Hi! Do I have web design friends here? I have an idiot's question about .css and dark mode :)

I found what I realize to be a bit crude way to implement the dark mode on my blog. It works well apart from two things: the browser doesn't remember it site-wise. If I go from a post with dark mode on to any other part of the site, it goes back to bright.

The other thing is that I can't for the life of me get the headings to change. The letters stay dark in the dark mode.

I know next to nothing about stuff like that, and I'm at a loss. What do I do?

(English below)

Już w tą sobotę odbędzie się 8. Festiwal Studiów Azjatyckich. Przez cały weekend 28-29.05 w Instytucie Bliskiego i Dalekiego Wschodu UJ (Kraków), w ramach którego przygotowaliśmy cały szereg atrakcji. Odbędzie się m. in. warsztaty taneczne, henny i inne, pokaz filmowy, slajdowisko oraz szereg prelekcji (w tym moja, o mniejszości żydowskiej w Bahrajnie). Zapraszamy! :)

facebook.com/events/2187385518

This Saturday brings the 8th Asian Studies Festival. For the whole weekend of May 28-29 at Jagiellonian University's Middle and Far Eastern Institute (Kraków, Poland), we're hosting a series of attractions, like dance and henna workshops, a film show, slideshows and a set of lectures (including mine, about Jews in Bahrain). Much of the event's going to be in Polish, but everyone's welcome! :)

Folks who know Polish: I've got something that you may like. I'm writing a weekly biographical articles of important figures in Middle East and North Africa. I begin today with Mohammad bin Zayed, 's new president.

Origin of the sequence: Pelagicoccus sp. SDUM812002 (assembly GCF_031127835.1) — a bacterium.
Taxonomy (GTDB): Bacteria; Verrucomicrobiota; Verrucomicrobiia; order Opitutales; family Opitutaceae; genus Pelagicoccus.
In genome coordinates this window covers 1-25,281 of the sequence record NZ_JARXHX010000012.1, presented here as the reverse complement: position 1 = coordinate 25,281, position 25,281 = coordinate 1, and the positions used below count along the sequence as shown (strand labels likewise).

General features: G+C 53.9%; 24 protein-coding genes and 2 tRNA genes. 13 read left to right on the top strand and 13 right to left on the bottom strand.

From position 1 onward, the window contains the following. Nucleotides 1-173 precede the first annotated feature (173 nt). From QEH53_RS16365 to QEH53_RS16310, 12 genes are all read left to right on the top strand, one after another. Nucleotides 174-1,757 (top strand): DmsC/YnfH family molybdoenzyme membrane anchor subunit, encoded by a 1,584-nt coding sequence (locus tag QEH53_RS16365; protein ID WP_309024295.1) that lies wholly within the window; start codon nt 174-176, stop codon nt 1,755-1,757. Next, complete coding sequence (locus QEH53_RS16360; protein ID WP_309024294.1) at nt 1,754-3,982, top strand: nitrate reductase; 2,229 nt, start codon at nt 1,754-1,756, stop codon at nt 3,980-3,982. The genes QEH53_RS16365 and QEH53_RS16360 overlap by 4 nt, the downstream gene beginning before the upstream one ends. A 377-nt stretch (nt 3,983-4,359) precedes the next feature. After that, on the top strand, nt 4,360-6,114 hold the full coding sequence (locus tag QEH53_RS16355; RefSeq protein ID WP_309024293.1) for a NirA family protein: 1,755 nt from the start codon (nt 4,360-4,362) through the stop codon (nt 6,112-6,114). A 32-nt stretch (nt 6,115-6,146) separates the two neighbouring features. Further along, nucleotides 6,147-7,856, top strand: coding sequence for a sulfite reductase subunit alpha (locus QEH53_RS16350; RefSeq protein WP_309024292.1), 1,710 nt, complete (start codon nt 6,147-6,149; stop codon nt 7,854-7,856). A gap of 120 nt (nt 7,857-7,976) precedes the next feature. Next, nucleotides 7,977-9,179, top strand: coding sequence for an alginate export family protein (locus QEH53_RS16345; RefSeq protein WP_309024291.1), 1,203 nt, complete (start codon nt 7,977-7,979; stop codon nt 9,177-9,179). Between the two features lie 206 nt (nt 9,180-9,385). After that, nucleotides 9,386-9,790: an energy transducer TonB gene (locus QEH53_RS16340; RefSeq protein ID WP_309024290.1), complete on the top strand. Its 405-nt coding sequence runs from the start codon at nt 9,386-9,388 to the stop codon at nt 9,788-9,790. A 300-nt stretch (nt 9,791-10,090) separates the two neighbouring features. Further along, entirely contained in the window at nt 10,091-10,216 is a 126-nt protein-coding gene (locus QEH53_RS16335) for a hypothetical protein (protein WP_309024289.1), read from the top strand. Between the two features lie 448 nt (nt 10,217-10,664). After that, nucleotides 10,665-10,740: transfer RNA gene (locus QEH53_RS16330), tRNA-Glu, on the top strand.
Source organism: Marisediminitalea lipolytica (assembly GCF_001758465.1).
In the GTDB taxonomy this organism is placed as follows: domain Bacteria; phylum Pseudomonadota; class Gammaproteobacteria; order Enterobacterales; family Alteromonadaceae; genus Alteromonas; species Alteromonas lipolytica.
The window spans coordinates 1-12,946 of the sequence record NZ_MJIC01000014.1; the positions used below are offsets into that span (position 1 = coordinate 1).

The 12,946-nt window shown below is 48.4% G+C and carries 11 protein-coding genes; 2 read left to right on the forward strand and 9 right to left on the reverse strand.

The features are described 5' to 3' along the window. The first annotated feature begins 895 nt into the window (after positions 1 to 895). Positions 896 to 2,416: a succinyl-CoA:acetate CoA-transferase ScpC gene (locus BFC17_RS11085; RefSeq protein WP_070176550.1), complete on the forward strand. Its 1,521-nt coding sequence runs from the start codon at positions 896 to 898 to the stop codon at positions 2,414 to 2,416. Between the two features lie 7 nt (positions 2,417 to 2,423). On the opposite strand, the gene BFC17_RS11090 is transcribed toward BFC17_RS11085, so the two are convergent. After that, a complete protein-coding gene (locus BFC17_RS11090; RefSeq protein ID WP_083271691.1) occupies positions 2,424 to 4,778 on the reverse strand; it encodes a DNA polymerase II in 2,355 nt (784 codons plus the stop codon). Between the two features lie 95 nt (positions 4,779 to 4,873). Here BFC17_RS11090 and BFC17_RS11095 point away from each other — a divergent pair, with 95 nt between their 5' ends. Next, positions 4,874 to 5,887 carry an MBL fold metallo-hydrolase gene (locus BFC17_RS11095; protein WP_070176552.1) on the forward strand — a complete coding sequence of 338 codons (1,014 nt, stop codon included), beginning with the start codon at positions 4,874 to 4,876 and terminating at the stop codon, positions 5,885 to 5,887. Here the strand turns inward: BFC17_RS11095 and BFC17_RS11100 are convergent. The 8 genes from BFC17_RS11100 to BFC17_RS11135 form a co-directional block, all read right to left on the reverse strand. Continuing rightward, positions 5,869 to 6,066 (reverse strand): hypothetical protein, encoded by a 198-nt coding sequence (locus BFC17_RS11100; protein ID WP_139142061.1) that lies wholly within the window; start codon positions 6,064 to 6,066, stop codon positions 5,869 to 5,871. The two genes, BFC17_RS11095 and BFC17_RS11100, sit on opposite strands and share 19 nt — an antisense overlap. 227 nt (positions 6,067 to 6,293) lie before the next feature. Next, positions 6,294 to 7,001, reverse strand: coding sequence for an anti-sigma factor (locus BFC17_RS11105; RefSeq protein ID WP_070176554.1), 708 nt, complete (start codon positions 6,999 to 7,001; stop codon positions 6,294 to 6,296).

Apologises to those that don't speak our beautiful little gibberish - I'm a bit overwhelmed now, but I'll try to make some time for an English version of this and future posts, if you're interested :)

(I know it's Facebook - not my choice)

facebook.com/bliskowschodniekn

The book: "The History of the United Arab Emirates", John A. Shoup, 2022

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Here's a fun fact about Persian Gulf currencies. On the coast, the Indian Rupee was in use, like in much of the Gulf's Arab coast. The Trucial States, Qatar and Bahrain all used it, which makes sense - them being British protectorates after all. What's interesting is that the Gulf Arab interior actually used a Maria Theresa Thaler, a currency from Austria named after a Habsburg empress.

Of course neither the rupee nor the thaler are used here anymore - most Gulf states use either riyals, dinars or dirhams, but both have been in regional circulation in 20th century.

قَد أكون أَتَعَلَّمُ العَرَبيِّة بثلاثة سنوات, لكن أعلم أقَلُّ ممّا عذراء في موعد (يجب أن أنا أعرف) 😆دَكَرتُ أن أستَطيع أَتَدرِّب هُنا - هَل تُريدونَ أن تَلتَحِقون بِي مع اللغة الَّذي أنتُم تَتعلَّمونَ؟

I may be learning Arabic for 3 years, but I still know less than a virgin on a date (I should know)😆Thought I'd practice here, want to join me with the language you're learning?

Marek boosted

everyone knows the sun is LGBT

(Large Gas Ball, Thermonuclear)

I began reading Harry Potter for (I think) the fourth time. I've always had a great nostalgia for the series, having read it first ~fifteen years ago.

In fact, I read it around the same time last year, and it occurred to me that a yearly Harry Potter marathon's an wholesome habit to have. Given my ongoing, months-long reading about nationalisms, Persian Gulf monarchies and their militaries, it's particularly refreshing to read about the Boy Who Lived.

I've gone a bit further with my thesis since my last post, now writing about the military in UAE in particular. A part of it is describing the way the Emirates promote their armed forces online. I cannot help but feel a tweet about family zones and children, accompanied by a photo of a killing machine, is a bit Orwellian.

Union Fortress is a yearly military parade open to the public. It's used to showcase the military might - nothing that can't expected from a country called "The Little Sparta" by US Defence Secretary Gen. Mattis.